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    1. Actually, I’m the one who drove Ann to the house on Oceanbreeze in June, 1990, and I took the photos. I was a forensic specialist for Garden Grove PD. I was introduced to Ann in 1988 by Inv. Fred McLean who handled the case and was also a good friend. Ann and I were friends from 1988 until her death. She was an amazing person and a lot of fun. I worked a homicide right across the street from the Brown home after this case. The homeowner was murdered and the house was set on fire. The wife and step-son were suspected, however, no arrests were ever made.

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      1. Marsha!
        How have you been?!!
        You may not remember me, but you used to know me a little bit way back in the mid 90s— when I was an explorer with 32. This was 1996. Before one of our meetings, you were upstairs having lunch at one of the tables and invited me to sit with you. That’s when you told me more about that night in ’85 and going into detail with the work you did with the Kelly case across the street. I remember you explaining the scar you got from when you were photographing from outside the window.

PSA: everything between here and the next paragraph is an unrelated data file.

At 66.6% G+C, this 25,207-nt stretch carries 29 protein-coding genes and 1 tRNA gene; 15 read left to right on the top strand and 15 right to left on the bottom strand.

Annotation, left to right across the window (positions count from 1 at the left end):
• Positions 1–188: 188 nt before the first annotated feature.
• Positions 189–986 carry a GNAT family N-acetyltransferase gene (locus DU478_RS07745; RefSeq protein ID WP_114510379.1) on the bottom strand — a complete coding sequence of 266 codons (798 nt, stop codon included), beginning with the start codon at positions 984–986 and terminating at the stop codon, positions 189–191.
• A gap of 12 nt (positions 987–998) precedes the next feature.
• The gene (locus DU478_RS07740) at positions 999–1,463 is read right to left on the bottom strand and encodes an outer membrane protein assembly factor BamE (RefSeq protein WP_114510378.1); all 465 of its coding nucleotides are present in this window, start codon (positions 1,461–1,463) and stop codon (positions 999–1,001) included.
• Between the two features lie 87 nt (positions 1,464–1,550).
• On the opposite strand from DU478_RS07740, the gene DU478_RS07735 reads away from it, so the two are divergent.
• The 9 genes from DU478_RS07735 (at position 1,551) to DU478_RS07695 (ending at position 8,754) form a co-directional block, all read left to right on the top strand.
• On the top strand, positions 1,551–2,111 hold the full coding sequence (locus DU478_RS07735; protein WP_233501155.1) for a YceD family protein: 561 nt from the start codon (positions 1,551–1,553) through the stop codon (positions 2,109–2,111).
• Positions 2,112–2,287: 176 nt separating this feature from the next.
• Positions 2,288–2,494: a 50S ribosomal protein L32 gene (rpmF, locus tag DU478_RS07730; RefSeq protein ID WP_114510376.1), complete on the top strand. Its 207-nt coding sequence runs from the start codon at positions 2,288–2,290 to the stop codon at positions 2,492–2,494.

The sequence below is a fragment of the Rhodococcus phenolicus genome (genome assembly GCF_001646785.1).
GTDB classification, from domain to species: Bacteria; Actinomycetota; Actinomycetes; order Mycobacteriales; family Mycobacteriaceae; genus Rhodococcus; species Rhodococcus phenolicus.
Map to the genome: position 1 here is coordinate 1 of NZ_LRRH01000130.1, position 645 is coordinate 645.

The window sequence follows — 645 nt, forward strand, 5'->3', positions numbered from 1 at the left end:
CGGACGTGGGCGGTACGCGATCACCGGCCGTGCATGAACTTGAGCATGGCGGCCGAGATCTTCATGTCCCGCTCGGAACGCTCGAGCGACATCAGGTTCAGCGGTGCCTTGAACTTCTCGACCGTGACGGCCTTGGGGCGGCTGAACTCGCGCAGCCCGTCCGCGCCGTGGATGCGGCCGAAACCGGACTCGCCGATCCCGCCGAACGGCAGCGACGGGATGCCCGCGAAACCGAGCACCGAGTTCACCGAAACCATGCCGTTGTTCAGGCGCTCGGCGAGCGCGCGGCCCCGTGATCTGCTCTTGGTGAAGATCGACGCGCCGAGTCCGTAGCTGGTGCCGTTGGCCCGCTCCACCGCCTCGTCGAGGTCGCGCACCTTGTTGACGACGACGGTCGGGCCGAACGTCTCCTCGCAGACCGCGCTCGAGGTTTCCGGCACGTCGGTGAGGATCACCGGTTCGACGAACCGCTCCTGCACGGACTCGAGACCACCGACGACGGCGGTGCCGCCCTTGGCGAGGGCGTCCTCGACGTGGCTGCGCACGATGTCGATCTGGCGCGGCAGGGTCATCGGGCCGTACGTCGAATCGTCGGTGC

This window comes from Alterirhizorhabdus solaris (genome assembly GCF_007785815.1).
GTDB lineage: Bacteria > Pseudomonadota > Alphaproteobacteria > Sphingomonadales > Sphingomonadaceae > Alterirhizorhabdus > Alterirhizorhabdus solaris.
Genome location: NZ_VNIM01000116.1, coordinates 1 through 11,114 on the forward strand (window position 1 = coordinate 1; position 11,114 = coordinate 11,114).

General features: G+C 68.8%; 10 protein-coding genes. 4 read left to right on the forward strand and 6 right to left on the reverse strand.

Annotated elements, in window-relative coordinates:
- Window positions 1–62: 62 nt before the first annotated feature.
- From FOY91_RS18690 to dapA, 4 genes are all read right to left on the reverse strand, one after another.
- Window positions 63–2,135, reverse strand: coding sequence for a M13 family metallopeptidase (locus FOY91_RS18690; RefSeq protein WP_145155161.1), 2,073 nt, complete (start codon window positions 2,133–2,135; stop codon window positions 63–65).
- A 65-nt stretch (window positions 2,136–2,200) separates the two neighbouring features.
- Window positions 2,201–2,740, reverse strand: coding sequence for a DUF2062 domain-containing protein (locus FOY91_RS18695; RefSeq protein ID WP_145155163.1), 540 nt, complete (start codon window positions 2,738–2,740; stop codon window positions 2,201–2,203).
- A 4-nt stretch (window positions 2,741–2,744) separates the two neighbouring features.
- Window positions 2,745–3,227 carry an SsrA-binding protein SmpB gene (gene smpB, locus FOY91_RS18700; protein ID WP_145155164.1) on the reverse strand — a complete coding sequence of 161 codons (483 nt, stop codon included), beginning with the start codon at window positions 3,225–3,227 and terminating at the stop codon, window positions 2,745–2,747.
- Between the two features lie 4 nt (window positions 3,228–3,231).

The Kelly case going going unsolved still bothers many… to this day. Our family knew the Kelly’s well. When the stepson was taken in for questioning, the first think he did was ask for my grandfather (who was a longtime councilman at the time) and he called and woke up him at like 4am— thinking he could get him out. It was insane and terrible.
        Mrs. Kelly later moved away and we don’t know what happened with the rest of the family. My father and I went over days after the fire, and those are images I have never forgotten. You could still smell the wet, burning wood. And that fountain out front (which has since been made into a garden) was full of ash and debris.